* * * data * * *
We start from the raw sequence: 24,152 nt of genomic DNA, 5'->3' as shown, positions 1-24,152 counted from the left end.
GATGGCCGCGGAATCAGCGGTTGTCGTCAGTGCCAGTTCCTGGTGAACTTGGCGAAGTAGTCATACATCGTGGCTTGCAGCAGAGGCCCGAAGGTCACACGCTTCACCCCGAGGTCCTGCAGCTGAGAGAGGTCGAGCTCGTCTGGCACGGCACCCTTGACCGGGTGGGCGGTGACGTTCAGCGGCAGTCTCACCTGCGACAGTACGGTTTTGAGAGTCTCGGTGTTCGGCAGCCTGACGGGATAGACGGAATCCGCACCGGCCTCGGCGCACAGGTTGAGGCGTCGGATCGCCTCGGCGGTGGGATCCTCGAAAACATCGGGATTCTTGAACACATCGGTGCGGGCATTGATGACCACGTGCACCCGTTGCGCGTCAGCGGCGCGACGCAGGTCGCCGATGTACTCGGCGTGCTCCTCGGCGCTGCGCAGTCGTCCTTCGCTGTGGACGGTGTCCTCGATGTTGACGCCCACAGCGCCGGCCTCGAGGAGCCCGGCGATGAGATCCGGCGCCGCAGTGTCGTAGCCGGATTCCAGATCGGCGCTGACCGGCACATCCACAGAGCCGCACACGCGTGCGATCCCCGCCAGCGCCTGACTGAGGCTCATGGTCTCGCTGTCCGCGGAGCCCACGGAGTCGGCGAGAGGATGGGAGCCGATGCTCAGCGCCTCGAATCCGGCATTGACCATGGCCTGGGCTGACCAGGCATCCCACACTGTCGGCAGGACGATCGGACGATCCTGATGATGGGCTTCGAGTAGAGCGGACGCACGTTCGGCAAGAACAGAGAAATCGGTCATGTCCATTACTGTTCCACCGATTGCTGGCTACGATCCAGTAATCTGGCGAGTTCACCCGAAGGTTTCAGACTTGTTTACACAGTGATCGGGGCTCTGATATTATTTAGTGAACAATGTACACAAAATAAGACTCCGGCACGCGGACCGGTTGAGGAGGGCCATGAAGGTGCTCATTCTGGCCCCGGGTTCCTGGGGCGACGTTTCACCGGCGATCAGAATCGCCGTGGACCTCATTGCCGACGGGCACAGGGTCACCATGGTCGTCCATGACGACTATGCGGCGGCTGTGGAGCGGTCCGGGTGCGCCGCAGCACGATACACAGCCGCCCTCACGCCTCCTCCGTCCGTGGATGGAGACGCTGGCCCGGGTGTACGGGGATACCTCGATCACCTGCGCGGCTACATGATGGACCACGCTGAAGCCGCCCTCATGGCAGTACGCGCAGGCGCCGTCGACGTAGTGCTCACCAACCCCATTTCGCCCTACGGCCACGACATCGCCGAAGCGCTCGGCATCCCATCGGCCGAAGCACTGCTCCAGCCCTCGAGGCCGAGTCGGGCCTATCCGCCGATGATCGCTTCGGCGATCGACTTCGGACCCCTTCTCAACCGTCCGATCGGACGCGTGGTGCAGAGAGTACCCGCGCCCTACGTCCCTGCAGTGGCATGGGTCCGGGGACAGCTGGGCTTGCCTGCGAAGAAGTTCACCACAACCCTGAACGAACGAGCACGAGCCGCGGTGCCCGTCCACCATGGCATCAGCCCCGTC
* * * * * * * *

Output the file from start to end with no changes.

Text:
We start from the raw sequence: 24,152 nt of genomic DNA, 5'->3' as shown, positions 1-24,152 counted from the left end.
GATGGCCGCGGAATCAGCGGTTGTCGTCAGTGCCAGTTCCTGGTGAACTTGGCGAAGTAGTCATACATCGTGGCTTGCAGCAGAGGCCCGAAGGTCACACGCTTCACCCCGAGGTCCTGCAGCTGAGAGAGGTCGAGCTCGTCTGGCACGGCACCCTTGACCGGGTGGGCGGTGACGTTCAGCGGCAGTCTCACCTGCGACAGTACGGTTTTGAGAGTCTCGGTGTTCGGCAGCCTGACGGGATAGACGGAATCCGCACCGGCCTCGGCGCACAGGTTGAGGCGTCGGATCGCCTCGGCGGTGGGATCCTCGAAAACATCGGGATTCTTGAACACATCGGTGCGGGCATTGATGACCACGTGCACCCGTTGCGCGTCAGCGGCGCGACGCAGGTCGCCGATGTACTCGGCGTGCTCCTCGGCGCTGCGCAGTCGTCCTTCGCTGTGGACGGTGTCCTCGATGTTGACGCCCACAGCGCCGGCCTCGAGGAGCCCGGCGATGAGATCCGGCGCCGCAGTGTCGTAGCCGGATTCCAGATCGGCGCTGACCGGCACATCCACAGAGCCGCACACGCGTGCGATCCCCGCCAGCGCCTGACTGAGGCTCATGGTCTCGCTGTCCGCGGAGCCCACGGAGTCGGCGAGAGGATGGGAGCCGATGCTCAGCGCCTCGAATCCGGCATTGACCATGGCCTGGGCTGACCAGGCATCCCACACTGTCGGCAGGACGATCGGACGATCCTGATGATGGGCTTCGAGTAGAGCGGACGCACGTTCGGCAAGAACAGAGAAATCGGTCATGTCCATTACTGTTCCACCGATTGCTGGCTACGATCCAGTAATCTGGCGAGTTCACCCGAAGGTTTCAGACTTGTTTACACAGTGATCGGGGCTCTGATATTATTTAGTGAACAATGTACACAAAATAAGACTCCGGCACGCGGACCGGTTGAGGAGGGCCATGAAGGTGCTCATTCTGGCCCCGGGTTCCTGGGGCGACGTTTCACCGGCGATCAGAATCGCCGTGGACCTCATTGCCGACGGGCACAGGGTCACCATGGTCGTCCATGACGACTATGCGGCGGCTGTGGAGCGGTCCGGGTGCGCCGCAGCACGATACACAGCCGCCCTCACGCCTCCTCCGTCCGTGGATGGAGACGCTGGCCCGGGTGTACGGGGATACCTCGATCACCTGCGCGGCTACATGATGGACCACGCTGAAGCCGCCCTCATGGCAGTACGCGCAGGCGCCGTCGACGTAGTGCTCACCAACCCCATTTCGCCCTACGGCCACGACATCGCCGAAGCGCTCGGCATCCCATCGGCCGAAGCACTGCTCCAGCCCTCGAGGCCGAGTCGGGCCTATCCGCCGATGATCGCTTCGGCGATCGACTTCGGACCCCTTCTCAACCGTCCGATCGGACGCGTGGTGCAGAGAGTACCCGCGCCCTACGTCCCTGCAGTGGCATGGGTCCGGGGACAGCTGGGCTTGCCTGCGAAGAAGTTCACCACAACCCTGAACGAACGAGCACGAGCCGCGGTGCCCGTCCACCATGGCATCAGCCCCGTC